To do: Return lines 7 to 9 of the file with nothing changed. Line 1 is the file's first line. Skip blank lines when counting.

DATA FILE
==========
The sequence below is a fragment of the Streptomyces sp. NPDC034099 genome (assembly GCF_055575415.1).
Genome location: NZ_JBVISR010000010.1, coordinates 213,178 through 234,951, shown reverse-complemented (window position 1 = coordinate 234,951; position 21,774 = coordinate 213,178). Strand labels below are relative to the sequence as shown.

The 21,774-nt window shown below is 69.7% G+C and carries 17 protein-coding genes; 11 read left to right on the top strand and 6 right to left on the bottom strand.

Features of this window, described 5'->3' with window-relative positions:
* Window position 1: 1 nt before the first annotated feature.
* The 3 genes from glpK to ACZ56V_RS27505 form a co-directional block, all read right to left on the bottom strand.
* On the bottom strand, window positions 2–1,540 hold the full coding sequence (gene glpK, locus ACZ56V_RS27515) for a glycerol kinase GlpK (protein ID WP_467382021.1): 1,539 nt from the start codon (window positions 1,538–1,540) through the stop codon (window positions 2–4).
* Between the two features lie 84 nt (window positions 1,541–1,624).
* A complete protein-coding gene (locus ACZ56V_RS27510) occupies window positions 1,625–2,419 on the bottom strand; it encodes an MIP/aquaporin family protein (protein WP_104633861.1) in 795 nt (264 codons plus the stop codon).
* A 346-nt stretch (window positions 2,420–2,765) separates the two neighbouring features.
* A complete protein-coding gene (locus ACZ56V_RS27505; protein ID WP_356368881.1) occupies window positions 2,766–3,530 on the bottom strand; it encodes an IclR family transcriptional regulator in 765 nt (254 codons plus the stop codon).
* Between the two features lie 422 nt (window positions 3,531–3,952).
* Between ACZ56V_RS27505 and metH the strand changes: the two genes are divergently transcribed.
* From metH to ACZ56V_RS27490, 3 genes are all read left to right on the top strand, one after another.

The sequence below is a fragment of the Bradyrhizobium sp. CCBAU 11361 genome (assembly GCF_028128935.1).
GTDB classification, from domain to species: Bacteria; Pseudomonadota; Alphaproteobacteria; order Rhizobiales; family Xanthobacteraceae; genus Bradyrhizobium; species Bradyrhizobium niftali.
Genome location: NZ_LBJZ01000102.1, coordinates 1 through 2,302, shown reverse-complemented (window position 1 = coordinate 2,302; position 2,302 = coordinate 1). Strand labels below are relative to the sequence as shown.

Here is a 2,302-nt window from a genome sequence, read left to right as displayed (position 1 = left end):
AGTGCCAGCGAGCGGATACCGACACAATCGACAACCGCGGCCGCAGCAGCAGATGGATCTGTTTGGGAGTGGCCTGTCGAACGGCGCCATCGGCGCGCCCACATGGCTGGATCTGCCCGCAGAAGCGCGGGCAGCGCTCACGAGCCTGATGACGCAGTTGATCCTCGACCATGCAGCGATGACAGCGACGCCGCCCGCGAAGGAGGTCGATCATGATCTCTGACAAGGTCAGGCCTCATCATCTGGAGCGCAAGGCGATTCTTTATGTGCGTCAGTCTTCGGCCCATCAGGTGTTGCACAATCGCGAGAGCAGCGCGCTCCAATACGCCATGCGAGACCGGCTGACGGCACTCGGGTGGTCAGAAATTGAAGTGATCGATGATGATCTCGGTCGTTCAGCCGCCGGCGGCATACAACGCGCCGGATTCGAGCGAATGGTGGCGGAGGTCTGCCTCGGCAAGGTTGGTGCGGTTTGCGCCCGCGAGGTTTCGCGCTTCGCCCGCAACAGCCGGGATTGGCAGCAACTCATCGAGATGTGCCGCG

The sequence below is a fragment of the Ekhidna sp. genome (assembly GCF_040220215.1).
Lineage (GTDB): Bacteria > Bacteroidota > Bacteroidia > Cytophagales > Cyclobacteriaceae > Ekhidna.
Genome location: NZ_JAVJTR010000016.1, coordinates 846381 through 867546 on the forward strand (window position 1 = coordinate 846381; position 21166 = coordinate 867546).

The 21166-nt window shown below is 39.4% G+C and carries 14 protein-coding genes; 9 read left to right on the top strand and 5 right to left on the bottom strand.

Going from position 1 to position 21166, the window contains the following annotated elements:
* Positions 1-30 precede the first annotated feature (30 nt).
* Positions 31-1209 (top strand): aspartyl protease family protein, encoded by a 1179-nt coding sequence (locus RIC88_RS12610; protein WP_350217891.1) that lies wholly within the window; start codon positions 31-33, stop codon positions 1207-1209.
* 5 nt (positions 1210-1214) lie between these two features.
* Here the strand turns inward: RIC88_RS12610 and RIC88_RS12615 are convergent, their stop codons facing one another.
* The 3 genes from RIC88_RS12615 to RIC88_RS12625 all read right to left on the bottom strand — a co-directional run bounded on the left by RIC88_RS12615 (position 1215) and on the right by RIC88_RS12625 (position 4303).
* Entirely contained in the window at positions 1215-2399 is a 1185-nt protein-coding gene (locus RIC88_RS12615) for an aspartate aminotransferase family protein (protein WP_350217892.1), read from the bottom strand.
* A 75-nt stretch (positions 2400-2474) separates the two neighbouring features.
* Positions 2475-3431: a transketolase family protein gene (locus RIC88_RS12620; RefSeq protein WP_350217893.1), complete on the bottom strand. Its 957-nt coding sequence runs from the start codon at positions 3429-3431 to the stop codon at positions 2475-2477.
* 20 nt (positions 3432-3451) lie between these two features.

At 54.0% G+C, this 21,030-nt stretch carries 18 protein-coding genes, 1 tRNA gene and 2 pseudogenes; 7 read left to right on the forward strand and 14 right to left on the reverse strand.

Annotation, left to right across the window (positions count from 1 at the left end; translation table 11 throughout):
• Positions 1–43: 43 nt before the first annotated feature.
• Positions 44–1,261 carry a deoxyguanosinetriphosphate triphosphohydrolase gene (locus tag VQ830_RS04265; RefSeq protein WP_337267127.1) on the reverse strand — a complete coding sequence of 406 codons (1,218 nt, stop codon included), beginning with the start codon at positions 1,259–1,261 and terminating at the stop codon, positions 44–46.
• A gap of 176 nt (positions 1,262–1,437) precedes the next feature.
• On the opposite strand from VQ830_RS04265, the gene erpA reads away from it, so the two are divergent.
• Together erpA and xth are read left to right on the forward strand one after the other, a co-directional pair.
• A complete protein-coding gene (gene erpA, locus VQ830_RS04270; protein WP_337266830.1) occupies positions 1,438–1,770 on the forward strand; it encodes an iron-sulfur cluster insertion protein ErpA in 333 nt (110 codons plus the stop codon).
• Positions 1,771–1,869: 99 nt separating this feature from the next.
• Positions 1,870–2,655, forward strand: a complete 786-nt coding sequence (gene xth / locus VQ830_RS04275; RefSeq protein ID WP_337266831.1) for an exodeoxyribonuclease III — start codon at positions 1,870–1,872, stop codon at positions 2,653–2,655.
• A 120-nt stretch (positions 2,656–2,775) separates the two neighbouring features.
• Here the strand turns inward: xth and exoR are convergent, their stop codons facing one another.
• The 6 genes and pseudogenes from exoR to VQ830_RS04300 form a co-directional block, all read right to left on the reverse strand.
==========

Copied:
* On the bottom strand, window positions 2–1,540 hold the full coding sequence (gene glpK, locus ACZ56V_RS27515) for a glycerol kinase GlpK (protein ID WP_467382021.1): 1,539 nt from the start codon (window positions 1,538–1,540) through the stop codon (window positions 2–4).
* Between the two features lie 84 nt (window positions 1,541–1,624).
* A complete protein-coding gene (locus ACZ56V_RS27510) occupies window positions 1,625–2,419 on the bottom strand; it encodes an MIP/aquaporin family protein (protein WP_104633861.1) in 795 nt (264 codons plus the stop codon).